Friday, July 15, 2011


A minor Canadian classic, this book provides a sobering look at a time when Canada was not a prosperous country. It takes place during the Depression in a part of Toronto that was once a slum. Everyone is down on their luck, and for a group of teens entering adulthood, things generally go from bad to worse.

The main character is anti-hero Ken Tilling, who yearns for Myrla Patson until he discovers that she's pregnant. He leaves town in a boxcar and leads the life of a hobo. He's beaten up by railroad bulls, earns pennies a day harvesting crops, and develops left-wing leanings. His simmering anger is directed at government and big business.

An unsavoury affair continues Myrla's descent, which ends with her walking the streets. Bob McIsaacs moves from a life of petty crime to more serious offenses, a prison break, and a hail of bullets. Billy Addington works in a candy factory over vats of boiling chocolate despite being so malnourished that he has fainting spells. (You can guess what happens next.) Theodore East is a little better off than the others, but in seeking to escape Cabbagetown falls in with nasty anti-Semites and effete pseudo-intellectuals.

The book ends on a curiously hopeful note with Ken leaving Canada to fight in the Spanish Civil War.

Despite the grimness of the story, the spare prose speeds the reader along. It's not an unpleasant read by any means, and the Hemingwayesque style makes an interesting match with characters as ill-fated as those in any Hardy novel.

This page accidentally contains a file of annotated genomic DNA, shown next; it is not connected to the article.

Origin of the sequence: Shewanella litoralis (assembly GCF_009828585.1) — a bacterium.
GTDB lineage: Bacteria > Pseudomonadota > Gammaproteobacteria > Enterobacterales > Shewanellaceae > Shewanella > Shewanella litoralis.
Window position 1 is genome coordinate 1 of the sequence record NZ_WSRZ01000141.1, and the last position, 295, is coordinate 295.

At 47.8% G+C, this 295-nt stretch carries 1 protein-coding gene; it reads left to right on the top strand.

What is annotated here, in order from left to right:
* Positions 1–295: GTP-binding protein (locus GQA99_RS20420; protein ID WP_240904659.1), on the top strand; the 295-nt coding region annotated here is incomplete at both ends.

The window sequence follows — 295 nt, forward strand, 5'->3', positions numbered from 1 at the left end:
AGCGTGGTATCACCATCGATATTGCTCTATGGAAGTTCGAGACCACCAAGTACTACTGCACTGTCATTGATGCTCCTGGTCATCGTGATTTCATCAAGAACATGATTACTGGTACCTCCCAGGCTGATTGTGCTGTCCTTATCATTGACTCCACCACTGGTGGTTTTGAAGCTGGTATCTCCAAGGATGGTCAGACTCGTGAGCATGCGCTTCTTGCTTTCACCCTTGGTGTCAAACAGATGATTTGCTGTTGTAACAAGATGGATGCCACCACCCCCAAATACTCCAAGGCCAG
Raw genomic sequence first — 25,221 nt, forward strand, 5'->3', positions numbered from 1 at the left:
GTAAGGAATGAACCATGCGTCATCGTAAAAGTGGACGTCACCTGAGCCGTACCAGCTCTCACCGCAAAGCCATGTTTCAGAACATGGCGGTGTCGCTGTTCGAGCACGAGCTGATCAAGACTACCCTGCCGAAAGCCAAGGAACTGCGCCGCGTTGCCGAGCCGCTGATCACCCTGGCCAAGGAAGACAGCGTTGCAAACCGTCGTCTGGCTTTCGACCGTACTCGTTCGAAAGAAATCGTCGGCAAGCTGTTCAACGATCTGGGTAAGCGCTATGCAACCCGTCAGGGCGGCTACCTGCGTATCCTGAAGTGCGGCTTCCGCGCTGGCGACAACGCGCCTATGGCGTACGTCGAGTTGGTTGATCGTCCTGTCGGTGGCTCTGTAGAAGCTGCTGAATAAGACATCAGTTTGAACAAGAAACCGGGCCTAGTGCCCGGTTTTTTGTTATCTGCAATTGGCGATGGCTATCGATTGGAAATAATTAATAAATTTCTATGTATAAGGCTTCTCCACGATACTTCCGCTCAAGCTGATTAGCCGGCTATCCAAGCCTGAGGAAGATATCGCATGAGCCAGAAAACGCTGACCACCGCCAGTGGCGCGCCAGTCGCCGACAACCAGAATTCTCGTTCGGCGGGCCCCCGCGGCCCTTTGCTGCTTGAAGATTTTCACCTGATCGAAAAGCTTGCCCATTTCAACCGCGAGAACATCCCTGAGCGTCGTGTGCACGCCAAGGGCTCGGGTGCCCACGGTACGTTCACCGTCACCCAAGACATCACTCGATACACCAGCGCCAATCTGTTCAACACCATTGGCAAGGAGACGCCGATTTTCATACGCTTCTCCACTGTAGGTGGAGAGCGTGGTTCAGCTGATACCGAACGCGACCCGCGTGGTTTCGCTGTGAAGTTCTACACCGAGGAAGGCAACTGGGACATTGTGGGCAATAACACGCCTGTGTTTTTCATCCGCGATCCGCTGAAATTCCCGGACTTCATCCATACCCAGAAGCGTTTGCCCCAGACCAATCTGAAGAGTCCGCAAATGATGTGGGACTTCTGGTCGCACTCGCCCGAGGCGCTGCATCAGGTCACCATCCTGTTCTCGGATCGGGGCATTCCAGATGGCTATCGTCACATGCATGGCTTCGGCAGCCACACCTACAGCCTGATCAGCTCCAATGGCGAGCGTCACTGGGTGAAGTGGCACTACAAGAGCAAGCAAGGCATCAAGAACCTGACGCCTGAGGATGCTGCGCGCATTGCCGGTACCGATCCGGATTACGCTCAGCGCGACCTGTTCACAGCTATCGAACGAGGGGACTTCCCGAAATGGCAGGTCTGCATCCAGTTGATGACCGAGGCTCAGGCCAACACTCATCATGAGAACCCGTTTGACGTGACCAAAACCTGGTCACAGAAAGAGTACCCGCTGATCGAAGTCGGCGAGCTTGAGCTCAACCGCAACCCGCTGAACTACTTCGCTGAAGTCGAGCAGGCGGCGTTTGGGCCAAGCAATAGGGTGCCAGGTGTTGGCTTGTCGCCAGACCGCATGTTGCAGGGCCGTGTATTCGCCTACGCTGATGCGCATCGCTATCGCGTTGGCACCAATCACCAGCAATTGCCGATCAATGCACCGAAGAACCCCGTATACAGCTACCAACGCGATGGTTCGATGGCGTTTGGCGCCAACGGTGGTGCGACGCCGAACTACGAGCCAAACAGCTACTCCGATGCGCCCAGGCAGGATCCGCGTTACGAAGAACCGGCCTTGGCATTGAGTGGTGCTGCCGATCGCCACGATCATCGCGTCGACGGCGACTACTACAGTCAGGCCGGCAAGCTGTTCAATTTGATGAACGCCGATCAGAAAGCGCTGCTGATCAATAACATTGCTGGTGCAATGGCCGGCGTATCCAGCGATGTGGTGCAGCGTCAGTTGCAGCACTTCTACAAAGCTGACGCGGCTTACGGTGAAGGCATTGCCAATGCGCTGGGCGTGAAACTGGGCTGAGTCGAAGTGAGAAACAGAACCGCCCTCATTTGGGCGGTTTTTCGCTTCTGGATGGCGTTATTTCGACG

Jack Illingworth's view: "As literary art, Cabbagetown is decidedly second-tier... Nonetheless, its brutal honesty makes it a consistently rewarding novel, and far more than a mere historical curiosity."

Hugh Garner

Cabbagetown was expurgated when it came out in 1950. The version I read was the unabridged edition, which appeared in 1968 and was included in A Hugh Garner Omnibus as well as several short stories, excerpts from two other novels, and a single piece of journalism, "A Loyalist Soldier Returns to Spain." The latter makes an excellent companion piece to Cabbagetown, because Garner fought in the International Brigade during the Spanish Civil War. He writes, "...going there to fight was one of the few things I am proud of having done," and incorporated a number of undisguised details directly into the book.

He won the GG in 1963 for a volume of short stories.


Imagining Toronto
Hugh Garner: The "One Man Trade Union" of Publishing
One of the Greatest Authors of All Time
Historical Plaque